By Kathleen Vanesian
By Amy Silverman
By Robrt L. Pela
By Jim Louvau
By Kathleen Vanesian
By Benjamin Leatherman
By New Times
By Becky Bartkowski
After seeing her performance in In Mixed Company's Pterodactyls, I have scratched Barbara McGrath from my list of Actors I'd Rather Not See On Stage Ever Again. McGrath's star turn in Nicky Silver's dark comedy has wiped away my memory of her last several attempts at acting, which I found shrill and hammy. She must, I'm now guessing, have been miscast in those other roles, or was perhaps merely underdirected. Here, in a showy part helmed by wunderkind Scott Balthazor, the actress soars.
McGrath was born, it seems, to play a shrewish drunk. Freed from dreary supporting parts (not to mention the navy pantsuit she's sported in many of her recent stage roles), she stumbles off with every scene in which she appears. As Grace, McGrath turns Silver's stereotypical drunken wife and mother from hell into a three-dimensional harridan whose every tantrum elicited hoots and applause on opening night.
Grace is cranky because her husband (Paul Benchwick) has lost his job as president of a local bank and because her hypochondriac daughter, Emma (Angelica Frost), wants to marry Tommy (T.J. Bigbee), a waiter from Salad City ("My daughter is used to the finer things -- Godiva chocolates, prescription pills!") who aspires to a career in films. Tommy becomes the Duncans' housekeeper and quickly falls in love with prodigal son Todd (Ron May), who returns home after five years' absence to announce that he has AIDS and needs a place to stay. While her husband taunts their son with made-up memories of Todd's boyhood, Grace plans Todd's funeral (although he's asymptomatic) and Emma's wedding (despite Tommy's proclamations of love for her brother). Todd excavates dinosaur bones in the front yard and watches as his family noisily combusts.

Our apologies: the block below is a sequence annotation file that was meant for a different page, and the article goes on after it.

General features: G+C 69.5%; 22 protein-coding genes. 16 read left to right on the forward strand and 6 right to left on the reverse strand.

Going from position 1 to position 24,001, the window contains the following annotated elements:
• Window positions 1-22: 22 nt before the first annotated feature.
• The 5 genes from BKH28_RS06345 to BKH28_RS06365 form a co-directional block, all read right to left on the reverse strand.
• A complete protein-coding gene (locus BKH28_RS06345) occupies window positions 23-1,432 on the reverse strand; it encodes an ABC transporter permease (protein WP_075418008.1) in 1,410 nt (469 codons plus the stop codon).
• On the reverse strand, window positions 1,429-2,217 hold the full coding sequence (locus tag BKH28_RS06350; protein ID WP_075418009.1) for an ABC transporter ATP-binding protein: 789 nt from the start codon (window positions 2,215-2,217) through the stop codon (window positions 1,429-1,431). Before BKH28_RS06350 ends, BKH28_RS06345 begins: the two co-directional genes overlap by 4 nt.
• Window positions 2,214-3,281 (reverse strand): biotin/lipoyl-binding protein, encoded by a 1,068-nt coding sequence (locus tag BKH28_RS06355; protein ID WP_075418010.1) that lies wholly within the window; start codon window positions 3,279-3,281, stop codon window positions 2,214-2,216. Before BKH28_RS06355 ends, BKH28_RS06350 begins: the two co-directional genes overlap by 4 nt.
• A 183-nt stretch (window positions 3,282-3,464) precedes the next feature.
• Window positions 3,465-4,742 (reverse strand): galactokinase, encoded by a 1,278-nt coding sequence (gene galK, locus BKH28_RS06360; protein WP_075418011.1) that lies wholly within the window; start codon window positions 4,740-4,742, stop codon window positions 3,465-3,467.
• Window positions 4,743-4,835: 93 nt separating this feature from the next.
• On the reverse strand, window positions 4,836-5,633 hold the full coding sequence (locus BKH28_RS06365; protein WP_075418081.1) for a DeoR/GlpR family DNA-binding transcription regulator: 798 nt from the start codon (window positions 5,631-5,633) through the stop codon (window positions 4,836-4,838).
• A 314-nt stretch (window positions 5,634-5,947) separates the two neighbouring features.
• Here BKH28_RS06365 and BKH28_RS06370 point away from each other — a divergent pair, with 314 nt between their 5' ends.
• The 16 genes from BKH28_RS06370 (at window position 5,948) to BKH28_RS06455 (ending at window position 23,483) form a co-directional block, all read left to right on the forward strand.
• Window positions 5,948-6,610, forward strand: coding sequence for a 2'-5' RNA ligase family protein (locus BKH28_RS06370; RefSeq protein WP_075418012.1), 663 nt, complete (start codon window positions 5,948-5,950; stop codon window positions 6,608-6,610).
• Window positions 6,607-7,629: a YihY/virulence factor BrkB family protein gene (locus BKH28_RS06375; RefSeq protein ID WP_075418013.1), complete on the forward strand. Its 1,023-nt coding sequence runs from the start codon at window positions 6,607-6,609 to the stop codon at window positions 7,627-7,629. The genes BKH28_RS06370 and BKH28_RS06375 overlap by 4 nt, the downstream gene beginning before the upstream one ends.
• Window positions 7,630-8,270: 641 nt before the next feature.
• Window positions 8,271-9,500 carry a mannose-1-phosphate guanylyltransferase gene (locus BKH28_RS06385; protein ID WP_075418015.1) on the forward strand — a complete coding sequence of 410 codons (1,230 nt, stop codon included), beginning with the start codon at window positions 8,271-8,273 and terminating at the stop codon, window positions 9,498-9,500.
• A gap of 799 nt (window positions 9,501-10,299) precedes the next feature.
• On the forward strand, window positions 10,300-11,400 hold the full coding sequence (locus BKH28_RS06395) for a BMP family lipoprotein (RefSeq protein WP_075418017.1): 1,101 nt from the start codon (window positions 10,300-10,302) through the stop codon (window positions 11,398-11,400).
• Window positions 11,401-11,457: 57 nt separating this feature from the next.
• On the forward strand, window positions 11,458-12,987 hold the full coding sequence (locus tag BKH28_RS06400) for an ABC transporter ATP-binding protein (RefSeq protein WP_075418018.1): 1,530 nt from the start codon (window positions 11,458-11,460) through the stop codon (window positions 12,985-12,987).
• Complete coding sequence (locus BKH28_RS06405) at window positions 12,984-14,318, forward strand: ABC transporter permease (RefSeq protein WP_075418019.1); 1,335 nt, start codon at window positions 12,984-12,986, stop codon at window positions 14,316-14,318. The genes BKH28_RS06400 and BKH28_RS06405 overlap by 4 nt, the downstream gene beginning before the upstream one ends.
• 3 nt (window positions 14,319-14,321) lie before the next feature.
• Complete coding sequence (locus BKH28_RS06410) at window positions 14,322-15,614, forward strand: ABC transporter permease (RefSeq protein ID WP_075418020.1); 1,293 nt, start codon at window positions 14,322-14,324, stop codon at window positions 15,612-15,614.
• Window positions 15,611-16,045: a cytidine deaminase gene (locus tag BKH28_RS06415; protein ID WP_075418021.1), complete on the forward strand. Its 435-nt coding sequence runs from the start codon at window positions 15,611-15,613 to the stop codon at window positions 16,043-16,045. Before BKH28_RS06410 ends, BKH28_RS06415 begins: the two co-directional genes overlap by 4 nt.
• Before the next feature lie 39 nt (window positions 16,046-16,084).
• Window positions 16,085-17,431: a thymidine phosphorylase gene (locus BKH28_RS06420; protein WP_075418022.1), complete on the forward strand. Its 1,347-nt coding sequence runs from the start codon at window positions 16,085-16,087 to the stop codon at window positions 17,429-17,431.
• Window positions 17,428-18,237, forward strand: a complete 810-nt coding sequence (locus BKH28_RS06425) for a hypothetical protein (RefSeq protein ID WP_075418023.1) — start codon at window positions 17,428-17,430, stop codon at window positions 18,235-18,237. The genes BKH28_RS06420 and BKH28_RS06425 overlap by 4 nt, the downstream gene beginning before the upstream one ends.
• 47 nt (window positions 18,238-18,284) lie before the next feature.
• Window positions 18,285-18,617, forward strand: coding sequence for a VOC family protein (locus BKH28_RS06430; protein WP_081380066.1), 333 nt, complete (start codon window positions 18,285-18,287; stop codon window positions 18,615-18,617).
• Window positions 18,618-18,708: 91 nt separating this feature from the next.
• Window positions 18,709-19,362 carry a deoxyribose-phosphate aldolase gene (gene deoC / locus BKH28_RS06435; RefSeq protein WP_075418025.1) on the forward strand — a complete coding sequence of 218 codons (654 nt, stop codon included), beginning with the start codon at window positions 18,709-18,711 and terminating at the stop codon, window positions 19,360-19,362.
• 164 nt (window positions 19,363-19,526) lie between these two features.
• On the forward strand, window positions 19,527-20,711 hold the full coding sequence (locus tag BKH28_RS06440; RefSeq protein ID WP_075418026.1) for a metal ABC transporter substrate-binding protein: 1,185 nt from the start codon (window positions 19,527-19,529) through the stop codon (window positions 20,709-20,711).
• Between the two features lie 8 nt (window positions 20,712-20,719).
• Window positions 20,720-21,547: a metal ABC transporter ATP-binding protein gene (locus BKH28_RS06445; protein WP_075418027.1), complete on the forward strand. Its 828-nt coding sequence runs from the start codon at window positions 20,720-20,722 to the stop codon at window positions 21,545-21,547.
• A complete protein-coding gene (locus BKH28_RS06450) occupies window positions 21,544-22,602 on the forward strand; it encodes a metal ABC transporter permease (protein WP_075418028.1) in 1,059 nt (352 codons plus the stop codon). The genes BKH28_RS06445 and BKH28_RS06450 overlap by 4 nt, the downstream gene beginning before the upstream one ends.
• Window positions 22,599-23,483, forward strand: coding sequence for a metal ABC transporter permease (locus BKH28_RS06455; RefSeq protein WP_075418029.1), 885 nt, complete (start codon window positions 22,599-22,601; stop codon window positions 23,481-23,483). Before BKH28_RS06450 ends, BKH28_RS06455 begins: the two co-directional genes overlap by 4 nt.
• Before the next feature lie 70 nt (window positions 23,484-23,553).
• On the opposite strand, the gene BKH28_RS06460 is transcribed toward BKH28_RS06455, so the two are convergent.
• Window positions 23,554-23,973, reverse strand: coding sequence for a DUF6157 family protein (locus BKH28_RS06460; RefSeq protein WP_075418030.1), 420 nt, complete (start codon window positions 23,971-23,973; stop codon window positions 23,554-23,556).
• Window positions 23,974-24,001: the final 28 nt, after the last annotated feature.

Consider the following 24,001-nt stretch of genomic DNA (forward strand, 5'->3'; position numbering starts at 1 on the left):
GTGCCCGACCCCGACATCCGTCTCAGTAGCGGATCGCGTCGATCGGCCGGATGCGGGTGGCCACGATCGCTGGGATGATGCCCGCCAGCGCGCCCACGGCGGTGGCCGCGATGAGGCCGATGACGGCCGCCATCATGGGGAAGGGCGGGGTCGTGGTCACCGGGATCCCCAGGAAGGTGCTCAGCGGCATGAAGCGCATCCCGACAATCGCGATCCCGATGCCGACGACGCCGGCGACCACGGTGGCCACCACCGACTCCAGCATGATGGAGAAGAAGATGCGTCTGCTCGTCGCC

Silver's title is a pretentious, theatrical reference to mortality (life is transient: pterodactyls, now extinct, once ruled the skies). But there's little pretense in the long list of subtopics he's gathered here, all of which get a good going over: sexual abuse, classism, pedophilia, incest, homosexuality, marriage, mental illness and that new old favorite, the dysfunctional family.
The story is meant to belong to Todd, who played a rapist in a sixth-grade production of Harold Pinter's The Birthday Party ("It was private school," he explains). But Balthazor has wisely downplayed the AIDS angle (when it premièred in the early '90s, Pterodactyls was received as an "AIDS play," the fate of many such stories with HIV-positive characters) and has shifted the focus to the sickness of Silver's absurd family. The author's rapid-fire, deliberately contrived dialogue is handled perfectly by the first-rate cast, and Balthazor's brisk, stylish direction punches up the grim desperation of these people without forfeiting a single sick laugh.
The biggest laugh of the night went to costume designer Paul Wilson's wedding dress, and Michael Brooks' splendid Philadelphia living room set evoked a gasp when it suddenly sprang to life at the denouement.
The audience was not so enraptured by these goings-on that we didn't notice the moron in the front row whose cell phone rang throughout the first act; perhaps IMC should replace its polite "Please turn off phones and pagers" sign with one that reads "Please turn off phones and pagers or we'll chop off your hands with a dull ax, you stupid fucking asshole." Nor were we impervious to the pair from Philadelphia who spoke to the performers as if they were at home in front of their television. Note to visiting Pennsylvanians: The actors can hear you. Shut up.